OR gates 32 33, and 34 are used to capture respectively when a C-to-A state (positive or negative polarity), an A-to-B state (positive or negative polarity), and a B-to-C state (positive or negative polarity) occurs regardless of polarity. For example OR gate 32 receives as inputs Q outputs 1326 and 1332 of D flip-flops 13 and 16, respectively. As such, OR gate 32 outputs a value of one whenever C-to-A positive or C-to-A negative occurs.
The outputs of OR gates 32-34 are coupled to the D data inputs of D flip-flops 41-46, as illustrated in
The Q outputs of D flip-flops 41-46 are input together with respective Q outputs of D flip-flops 11-16 into respective AND gates 51-56, as illustrated in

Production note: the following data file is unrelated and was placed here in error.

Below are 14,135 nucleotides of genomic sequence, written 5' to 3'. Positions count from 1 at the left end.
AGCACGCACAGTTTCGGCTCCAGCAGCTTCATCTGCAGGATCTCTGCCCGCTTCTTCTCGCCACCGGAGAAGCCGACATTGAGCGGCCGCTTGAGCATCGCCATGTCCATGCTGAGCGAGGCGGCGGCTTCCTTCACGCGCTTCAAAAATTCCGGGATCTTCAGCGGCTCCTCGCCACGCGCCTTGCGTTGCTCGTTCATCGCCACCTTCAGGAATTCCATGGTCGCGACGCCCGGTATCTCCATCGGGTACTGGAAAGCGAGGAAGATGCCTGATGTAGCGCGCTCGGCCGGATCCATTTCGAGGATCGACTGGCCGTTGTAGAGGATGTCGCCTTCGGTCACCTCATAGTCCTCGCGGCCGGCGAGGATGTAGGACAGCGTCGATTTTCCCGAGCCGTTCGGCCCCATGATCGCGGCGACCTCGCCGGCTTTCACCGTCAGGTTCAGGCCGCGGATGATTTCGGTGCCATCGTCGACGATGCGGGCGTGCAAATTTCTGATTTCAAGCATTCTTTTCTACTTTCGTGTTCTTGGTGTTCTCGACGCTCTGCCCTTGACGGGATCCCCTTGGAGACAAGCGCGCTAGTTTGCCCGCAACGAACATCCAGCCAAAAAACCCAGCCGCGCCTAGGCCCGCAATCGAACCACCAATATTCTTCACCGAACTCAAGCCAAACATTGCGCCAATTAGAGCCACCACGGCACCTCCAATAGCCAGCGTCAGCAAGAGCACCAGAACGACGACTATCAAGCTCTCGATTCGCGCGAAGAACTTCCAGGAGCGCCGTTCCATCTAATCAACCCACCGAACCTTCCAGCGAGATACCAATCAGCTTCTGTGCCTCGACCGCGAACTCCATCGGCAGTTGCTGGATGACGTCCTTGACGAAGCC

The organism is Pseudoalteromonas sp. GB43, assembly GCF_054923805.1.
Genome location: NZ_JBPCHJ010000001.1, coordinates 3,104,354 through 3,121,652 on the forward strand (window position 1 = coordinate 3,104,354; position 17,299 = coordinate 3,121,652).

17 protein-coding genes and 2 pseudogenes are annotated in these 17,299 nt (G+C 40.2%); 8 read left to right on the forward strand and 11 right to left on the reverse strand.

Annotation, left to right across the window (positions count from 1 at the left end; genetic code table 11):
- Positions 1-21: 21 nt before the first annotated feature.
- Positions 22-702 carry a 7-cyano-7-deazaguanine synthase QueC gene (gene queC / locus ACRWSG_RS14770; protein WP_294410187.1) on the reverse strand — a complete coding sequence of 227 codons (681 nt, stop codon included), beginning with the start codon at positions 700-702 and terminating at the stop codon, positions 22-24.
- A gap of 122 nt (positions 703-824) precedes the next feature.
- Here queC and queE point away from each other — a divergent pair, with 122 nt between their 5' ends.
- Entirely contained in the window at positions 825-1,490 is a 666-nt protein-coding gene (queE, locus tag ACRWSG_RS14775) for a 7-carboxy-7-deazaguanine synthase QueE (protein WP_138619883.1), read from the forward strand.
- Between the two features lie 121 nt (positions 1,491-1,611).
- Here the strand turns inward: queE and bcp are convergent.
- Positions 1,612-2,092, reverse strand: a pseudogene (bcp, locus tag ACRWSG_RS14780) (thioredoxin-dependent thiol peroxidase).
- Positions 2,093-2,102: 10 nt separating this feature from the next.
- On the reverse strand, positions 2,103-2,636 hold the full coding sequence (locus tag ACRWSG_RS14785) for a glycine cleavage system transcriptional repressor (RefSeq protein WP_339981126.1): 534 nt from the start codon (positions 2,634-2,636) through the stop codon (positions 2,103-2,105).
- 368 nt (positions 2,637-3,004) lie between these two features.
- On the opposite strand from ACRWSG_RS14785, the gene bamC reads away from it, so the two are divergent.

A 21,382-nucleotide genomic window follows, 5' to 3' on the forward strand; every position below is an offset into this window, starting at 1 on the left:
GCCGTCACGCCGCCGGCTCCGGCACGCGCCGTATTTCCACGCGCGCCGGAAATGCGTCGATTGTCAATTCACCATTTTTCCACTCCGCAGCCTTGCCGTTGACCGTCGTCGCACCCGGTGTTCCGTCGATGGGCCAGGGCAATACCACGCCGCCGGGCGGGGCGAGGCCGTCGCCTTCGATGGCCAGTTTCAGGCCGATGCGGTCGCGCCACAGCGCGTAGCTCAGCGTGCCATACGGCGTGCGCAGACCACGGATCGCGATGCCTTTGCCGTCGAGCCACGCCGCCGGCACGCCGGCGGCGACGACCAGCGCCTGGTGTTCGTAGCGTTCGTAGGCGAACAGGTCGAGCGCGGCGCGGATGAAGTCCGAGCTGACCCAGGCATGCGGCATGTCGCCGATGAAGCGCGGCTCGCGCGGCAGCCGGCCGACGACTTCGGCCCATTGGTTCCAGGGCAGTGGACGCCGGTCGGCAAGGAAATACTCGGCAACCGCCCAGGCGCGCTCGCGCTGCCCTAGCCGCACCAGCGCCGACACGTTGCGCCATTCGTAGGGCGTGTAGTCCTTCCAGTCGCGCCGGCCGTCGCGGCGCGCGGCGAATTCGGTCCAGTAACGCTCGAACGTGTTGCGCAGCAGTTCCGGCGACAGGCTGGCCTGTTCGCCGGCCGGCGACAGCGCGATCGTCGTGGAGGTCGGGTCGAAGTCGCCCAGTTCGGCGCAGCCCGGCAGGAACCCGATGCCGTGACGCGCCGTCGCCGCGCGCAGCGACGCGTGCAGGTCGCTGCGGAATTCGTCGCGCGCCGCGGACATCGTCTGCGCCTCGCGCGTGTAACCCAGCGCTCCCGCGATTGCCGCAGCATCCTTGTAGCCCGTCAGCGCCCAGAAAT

Outputs of AND gates 81-86 are input together into an OR gate 87, which generates output signal Rx_Data_same_phase 1402. Output signal Rx_Data_same_phase 1402 thus has a value of one whenever any one of the six possible polarity-only state transitions occurs. As such, Rx_Data_same_phase 1402 can be used to determine whether a transition is polarity-only or counter-clockwise, whenever Rx_Data_phase 1320 of circuitry 1300 has a value of zero.
Note that circuitry 1400 is operable together with data recovery circuit 1300 of
Example Serial Interface Implementations
Three Phase Modulation for Mobile Display Digital Interface (MDDI)
The Mobile Display Digital Interface (MDDI) is a cost-effective, low power consumption, transfer mechanism that enables very-high-speed serial data transfer over a short-range communication link between a host and a client. In certain embodiments, an MDDI interface may benefit from using the three phase modulation data encoding schemes of the present invention.